August 28, 2011 § Leave a comment
It’s a question, as much as anything, of remembering before you heard it – of thinking through what affective possibilities it made available. People have stories of listening to this record habitually in certain circumstances which tell you more about ‘Temptation’ than the circumstances themselves. In my case: during the year I was recovering from depression, and had started writing about my family, for want of anything else (I was living at home, but essentially doing a full-time job that left me with some odd hours to call my own. ‘True Faith’ had a more literal meaning when you went to work whilst it was still dark out & came back while the sun was setting mid-afternoon.) I’ve started listening to it again as I did then – almost on repeat on the morning commute (12 minutes then, 2 hours now). Blinking in cold sunlight, muscles seething with anger, thinking about what lies on the other side of the day (‘Temptation’ on repeat on the cycle home).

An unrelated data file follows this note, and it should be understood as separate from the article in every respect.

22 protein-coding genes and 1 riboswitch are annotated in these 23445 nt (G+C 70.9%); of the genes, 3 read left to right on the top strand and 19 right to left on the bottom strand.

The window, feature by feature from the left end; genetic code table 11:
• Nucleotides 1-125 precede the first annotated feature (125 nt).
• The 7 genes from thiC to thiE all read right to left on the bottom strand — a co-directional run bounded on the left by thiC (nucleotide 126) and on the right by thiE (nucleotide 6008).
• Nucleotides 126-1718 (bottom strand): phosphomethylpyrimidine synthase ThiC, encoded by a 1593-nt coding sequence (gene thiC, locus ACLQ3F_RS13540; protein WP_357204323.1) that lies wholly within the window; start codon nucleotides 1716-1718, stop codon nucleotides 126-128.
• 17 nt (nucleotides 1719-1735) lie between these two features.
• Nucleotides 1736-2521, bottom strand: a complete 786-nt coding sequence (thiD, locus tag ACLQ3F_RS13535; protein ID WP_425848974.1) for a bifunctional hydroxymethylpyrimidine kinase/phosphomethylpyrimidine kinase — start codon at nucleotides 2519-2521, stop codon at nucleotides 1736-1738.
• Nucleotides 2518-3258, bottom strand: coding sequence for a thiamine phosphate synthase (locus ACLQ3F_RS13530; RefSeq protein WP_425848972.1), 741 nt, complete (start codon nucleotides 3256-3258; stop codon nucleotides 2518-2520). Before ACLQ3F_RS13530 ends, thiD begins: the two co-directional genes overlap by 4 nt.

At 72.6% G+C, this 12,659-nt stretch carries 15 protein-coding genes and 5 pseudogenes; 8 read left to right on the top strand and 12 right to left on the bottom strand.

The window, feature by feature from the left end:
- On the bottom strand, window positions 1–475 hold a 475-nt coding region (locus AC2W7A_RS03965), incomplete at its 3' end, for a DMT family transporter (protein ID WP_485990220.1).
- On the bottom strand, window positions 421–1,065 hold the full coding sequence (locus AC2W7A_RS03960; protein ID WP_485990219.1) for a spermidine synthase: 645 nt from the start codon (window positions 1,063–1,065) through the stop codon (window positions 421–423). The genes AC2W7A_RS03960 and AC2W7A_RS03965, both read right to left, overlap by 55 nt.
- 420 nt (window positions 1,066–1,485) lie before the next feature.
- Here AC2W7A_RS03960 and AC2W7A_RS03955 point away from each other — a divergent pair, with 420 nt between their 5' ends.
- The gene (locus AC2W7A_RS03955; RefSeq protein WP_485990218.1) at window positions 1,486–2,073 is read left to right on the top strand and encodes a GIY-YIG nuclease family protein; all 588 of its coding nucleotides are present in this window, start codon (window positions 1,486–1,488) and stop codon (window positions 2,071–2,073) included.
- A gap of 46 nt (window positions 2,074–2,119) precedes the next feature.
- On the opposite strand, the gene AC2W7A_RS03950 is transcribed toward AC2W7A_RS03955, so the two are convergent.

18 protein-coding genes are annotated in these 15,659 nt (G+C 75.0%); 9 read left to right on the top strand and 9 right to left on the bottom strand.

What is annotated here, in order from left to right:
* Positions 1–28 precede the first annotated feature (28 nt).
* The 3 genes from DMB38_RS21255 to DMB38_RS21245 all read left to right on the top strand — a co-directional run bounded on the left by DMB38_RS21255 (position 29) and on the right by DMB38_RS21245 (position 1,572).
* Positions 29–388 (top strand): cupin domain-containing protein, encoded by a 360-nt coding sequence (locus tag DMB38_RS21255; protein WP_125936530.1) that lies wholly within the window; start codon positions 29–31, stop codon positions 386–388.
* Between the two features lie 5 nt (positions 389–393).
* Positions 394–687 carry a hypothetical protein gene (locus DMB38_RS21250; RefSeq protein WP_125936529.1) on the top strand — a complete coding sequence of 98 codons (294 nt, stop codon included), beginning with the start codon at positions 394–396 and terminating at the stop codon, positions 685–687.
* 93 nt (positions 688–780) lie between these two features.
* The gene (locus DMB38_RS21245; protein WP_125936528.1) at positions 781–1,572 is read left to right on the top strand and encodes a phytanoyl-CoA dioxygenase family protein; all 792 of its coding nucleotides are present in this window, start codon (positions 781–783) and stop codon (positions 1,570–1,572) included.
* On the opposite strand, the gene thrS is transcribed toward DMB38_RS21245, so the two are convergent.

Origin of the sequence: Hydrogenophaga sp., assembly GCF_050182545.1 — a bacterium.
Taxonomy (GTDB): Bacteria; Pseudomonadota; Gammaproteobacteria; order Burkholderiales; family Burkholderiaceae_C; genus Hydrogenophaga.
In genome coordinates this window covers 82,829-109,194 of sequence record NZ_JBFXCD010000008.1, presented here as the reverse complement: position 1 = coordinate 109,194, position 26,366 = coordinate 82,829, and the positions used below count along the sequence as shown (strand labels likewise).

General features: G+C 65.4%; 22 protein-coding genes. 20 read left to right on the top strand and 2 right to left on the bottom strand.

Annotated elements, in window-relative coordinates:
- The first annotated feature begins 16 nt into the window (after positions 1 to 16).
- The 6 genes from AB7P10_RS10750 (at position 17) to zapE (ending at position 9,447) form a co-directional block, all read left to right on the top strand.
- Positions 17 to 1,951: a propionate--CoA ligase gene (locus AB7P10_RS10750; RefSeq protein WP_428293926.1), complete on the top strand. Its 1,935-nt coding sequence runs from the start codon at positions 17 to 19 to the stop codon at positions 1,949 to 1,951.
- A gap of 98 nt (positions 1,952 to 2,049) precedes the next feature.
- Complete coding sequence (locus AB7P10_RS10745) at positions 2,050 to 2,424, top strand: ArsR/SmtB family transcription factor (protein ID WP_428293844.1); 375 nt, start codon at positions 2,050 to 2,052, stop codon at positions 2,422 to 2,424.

What’s strange when you actually try to look at it is how, in a sense, the song doesn’t become itself until at least 4 minutes in. The preceding time – relentless sequencer, choppy guitar, Peter Hook’s high-neck bass – is brilliant. Here the oddness of the structure becomes apparent: the concentration of the elements, over a more clearly heard percussion and synth line. Kick has talked before about the simplicity of the lyrics: “Oh you’ve got green eyes, oh you’ve blue eyes, oh’ve you’ve got grey eyes”. Except, of course, that they’re not simple: their complexity is the result of how the elemental quality of the phrase is acted upon by their enunciation, the tension between form and articulation. Bernard Sumner’s singing voice carries only a trace of the flat metropolitan Lancashire you would expect. When, in the first chorus, he bursts out with “Up, down, turn around, please don’t let me hit the ground” it’s as if he’s trying to do what he thinks a male singer should do in this situation – falsetto – without knowing exactly how, approximating it. As the guitar, like a blizzard of soft metal, bursts behind him he rushes to finish the chorus, as if knowing there’s little time left, only to finish on a trail of ‘Ooh-ooh-ooh-ooh’s stretched out in an almost wistful fashion. The tenderness of his “And I’ve never seen anyone quite like you before” is one of time, & how he takes it, of how “people in this world we have no place to go”, & how this implies a relation, a making-space in language, the “skin with which I rub against the Other”.